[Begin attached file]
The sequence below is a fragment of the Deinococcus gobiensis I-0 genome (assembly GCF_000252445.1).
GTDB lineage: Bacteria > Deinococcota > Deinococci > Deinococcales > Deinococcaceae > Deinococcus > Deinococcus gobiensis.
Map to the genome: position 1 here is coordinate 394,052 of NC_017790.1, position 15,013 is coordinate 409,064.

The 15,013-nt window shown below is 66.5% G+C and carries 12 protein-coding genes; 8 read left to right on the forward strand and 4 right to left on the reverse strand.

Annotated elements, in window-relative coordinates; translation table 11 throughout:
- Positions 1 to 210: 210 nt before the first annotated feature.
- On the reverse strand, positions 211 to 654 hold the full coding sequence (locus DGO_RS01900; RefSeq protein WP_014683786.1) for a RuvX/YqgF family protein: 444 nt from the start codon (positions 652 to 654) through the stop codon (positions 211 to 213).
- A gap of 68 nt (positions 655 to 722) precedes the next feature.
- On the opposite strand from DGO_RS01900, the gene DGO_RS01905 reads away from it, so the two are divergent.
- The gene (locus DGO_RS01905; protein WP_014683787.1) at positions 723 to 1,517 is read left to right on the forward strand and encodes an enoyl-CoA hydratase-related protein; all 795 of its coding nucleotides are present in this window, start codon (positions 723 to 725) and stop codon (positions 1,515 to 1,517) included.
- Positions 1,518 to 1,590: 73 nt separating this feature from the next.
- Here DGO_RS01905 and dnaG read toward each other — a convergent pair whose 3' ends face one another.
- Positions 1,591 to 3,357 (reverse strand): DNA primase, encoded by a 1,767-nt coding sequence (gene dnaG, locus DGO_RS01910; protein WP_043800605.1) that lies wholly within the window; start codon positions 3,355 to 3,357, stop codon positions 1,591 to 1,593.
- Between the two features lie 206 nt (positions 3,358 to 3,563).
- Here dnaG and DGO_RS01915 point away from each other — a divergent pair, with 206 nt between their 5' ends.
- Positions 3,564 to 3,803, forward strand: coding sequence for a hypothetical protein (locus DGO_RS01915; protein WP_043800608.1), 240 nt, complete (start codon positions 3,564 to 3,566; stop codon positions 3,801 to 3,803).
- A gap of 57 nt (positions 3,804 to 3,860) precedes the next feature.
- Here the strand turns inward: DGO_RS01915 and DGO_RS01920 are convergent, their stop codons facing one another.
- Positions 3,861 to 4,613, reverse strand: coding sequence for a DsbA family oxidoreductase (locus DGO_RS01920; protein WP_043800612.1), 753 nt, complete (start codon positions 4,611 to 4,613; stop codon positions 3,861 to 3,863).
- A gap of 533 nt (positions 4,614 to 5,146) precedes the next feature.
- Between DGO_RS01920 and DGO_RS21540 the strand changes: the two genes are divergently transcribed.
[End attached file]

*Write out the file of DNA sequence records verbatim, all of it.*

The sequence below is a fragment of the Deinococcus gobiensis I-0 genome (assembly GCF_000252445.1).
GTDB lineage: Bacteria > Deinococcota > Deinococci > Deinococcales > Deinococcaceae > Deinococcus > Deinococcus gobiensis.
Map to the genome: position 1 here is coordinate 394,052 of NC_017790.1, position 15,013 is coordinate 409,064.

The 15,013-nt window shown below is 66.5% G+C and carries 12 protein-coding genes; 8 read left to right on the forward strand and 4 right to left on the reverse strand.

Annotated elements, in window-relative coordinates; translation table 11 throughout:
- Positions 1 to 210: 210 nt before the first annotated feature.
- On the reverse strand, positions 211 to 654 hold the full coding sequence (locus DGO_RS01900; RefSeq protein WP_014683786.1) for a RuvX/YqgF family protein: 444 nt from the start codon (positions 652 to 654) through the stop codon (positions 211 to 213).
- A gap of 68 nt (positions 655 to 722) precedes the next feature.
- On the opposite strand from DGO_RS01900, the gene DGO_RS01905 reads away from it, so the two are divergent.
- The gene (locus DGO_RS01905; protein WP_014683787.1) at positions 723 to 1,517 is read left to right on the forward strand and encodes an enoyl-CoA hydratase-related protein; all 795 of its coding nucleotides are present in this window, start codon (positions 723 to 725) and stop codon (positions 1,515 to 1,517) included.
- Positions 1,518 to 1,590: 73 nt separating this feature from the next.
- Here DGO_RS01905 and dnaG read toward each other — a convergent pair whose 3' ends face one another.
- Positions 1,591 to 3,357 (reverse strand): DNA primase, encoded by a 1,767-nt coding sequence (gene dnaG, locus DGO_RS01910; protein WP_043800605.1) that lies wholly within the window; start codon positions 3,355 to 3,357, stop codon positions 1,591 to 1,593.
- Between the two features lie 206 nt (positions 3,358 to 3,563).
- Here dnaG and DGO_RS01915 point away from each other — a divergent pair, with 206 nt between their 5' ends.
- Positions 3,564 to 3,803, forward strand: coding sequence for a hypothetical protein (locus DGO_RS01915; protein WP_043800608.1), 240 nt, complete (start codon positions 3,564 to 3,566; stop codon positions 3,801 to 3,803).
- A gap of 57 nt (positions 3,804 to 3,860) precedes the next feature.
- Here the strand turns inward: DGO_RS01915 and DGO_RS01920 are convergent, their stop codons facing one another.
- Positions 3,861 to 4,613, reverse strand: coding sequence for a DsbA family oxidoreductase (locus DGO_RS01920; protein WP_043800612.1), 753 nt, complete (start codon positions 4,611 to 4,613; stop codon positions 3,861 to 3,863).
- A gap of 533 nt (positions 4,614 to 5,146) precedes the next feature.
- Between DGO_RS01920 and DGO_RS21540 the strand changes: the two genes are divergently transcribed.